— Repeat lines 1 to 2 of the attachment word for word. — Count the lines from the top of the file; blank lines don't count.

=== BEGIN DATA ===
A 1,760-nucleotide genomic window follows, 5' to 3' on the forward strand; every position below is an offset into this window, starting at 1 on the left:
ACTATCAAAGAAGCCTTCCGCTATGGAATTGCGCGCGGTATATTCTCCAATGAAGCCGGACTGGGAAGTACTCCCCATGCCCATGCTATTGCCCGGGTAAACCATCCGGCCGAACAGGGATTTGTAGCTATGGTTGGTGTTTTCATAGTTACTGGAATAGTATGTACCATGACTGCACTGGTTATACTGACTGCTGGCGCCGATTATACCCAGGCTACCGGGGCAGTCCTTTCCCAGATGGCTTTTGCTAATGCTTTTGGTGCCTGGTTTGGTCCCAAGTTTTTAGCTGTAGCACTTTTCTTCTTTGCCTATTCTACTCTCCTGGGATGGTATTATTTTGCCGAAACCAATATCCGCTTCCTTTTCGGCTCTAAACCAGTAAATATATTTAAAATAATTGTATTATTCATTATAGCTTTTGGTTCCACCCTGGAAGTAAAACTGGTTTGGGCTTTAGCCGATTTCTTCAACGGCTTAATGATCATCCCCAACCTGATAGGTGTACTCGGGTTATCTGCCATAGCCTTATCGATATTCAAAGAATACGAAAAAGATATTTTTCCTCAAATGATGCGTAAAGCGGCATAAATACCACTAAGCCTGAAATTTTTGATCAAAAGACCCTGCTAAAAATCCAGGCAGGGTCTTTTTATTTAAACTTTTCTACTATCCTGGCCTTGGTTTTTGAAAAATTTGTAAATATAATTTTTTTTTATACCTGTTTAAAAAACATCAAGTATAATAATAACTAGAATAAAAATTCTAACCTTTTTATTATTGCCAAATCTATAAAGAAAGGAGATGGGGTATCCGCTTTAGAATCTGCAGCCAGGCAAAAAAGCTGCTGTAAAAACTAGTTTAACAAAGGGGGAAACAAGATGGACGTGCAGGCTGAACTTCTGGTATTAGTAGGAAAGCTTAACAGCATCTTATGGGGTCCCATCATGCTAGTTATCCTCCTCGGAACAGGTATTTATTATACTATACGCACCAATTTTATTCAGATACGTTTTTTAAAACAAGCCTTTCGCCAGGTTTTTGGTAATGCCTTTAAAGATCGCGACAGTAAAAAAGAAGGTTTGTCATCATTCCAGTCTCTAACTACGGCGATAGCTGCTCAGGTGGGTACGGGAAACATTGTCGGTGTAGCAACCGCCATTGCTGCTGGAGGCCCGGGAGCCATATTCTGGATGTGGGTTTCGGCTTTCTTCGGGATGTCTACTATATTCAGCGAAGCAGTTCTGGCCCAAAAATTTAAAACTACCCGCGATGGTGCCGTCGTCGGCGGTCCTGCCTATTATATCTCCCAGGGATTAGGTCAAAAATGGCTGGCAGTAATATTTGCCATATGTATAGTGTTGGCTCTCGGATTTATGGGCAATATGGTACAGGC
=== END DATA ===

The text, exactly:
A 1,760-nucleotide genomic window follows, 5' to 3' on the forward strand; every position below is an offset into this window, starting at 1 on the left:
ACTATCAAAGAAGCCTTCCGCTATGGAATTGCGCGCGGTATATTCTCCAATGAAGCCGGACTGGGAAGTACTCCCCATGCCCATGCTATTGCCCGGGTAAACCATCCGGCCGAACAGGGATTTGTAGCTATGGTTGGTGTTTTCATAGTTACTGGAATAGTATGTACCATGACTGCACTGGTTATACTGACTGCTGGCGCCGATTATACCCAGGCTACCGGGGCAGTCCTTTCCCAGATGGCTTTTGCTAATGCTTTTGGTGCCTGGTTTGGTCCCAAGTTTTTAGCTGTAGCACTTTTCTTCTTTGCCTATTCTACTCTCCTGGGATGGTATTATTTTGCCGAAACCAATATCCGCTTCCTTTTCGGCTCTAAACCAGTAAATATATTTAAAATAATTGTATTATTCATTATAGCTTTTGGTTCCACCCTGGAAGTAAAACTGGTTTGGGCTTTAGCCGATTTCTTCAACGGCTTAATGATCATCCCCAACCTGATAGGTGTACTCGGGTTATCTGCCATAGCCTTATCGATATTCAAAGAATACGAAAAAGATATTTTTCCTCAAATGATGCGTAAAGCGGCATAAATACCACTAAGCCTGAAATTTTTGATCAAAAGACCCTGCTAAAAATCCAGGCAGGGTCTTTTTATTTAAACTTTTCTACTATCCTGGCCTTGGTTTTTGAAAAATTTGTAAATATAATTTTTTTTTATACCTGTTTAAAAAACATCAAGTATAATAATAACTAGAATAAAAATTCTAACCTTTTTATTATTGCCAAATCTATAAAGAAAGGAGATGGGGTATCCGCTTTAGAATCTGCAGCCAGGCAAAAAAGCTGCTGTAAAAACTAGTTTAACAAAGGGGGAAACAAGATGGACGTGCAGGCTGAACTTCTGGTATTAGTAGGAAAGCTTAACAGCATCTTATGGGGTCCCATCATGCTAGTTATCCTCCTCGGAACAGGTATTTATTATACTATACGCACCAATTTTATTCAGATACGTTTTTTAAAACAAGCCTTTCGCCAGGTTTTTGGTAATGCCTTTAAAGATCGCGACAGTAAAAAAGAAGGTTTGTCATCATTCCAGTCTCTAACTACGGCGATAGCTGCTCAGGTGGGTACGGGAAACATTGTCGGTGTAGCAACCGCCATTGCTGCTGGAGGCCCGGGAGCCATATTCTGGATGTGGGTTTCGGCTTTCTTCGGGATGTCTACTATATTCAGCGAAGCAGTTCTGGCCCAAAAATTTAAAACTACCCGCGATGGTGCCGTCGTCGGCGGTCCTGCCTATTATATCTCCCAGGGATTAGGTCAAAAATGGCTGGCAGTAATATTTGCCATATGTATAGTGTTGGCTCTCGGATTTATGGGCAATATGGTACAGGC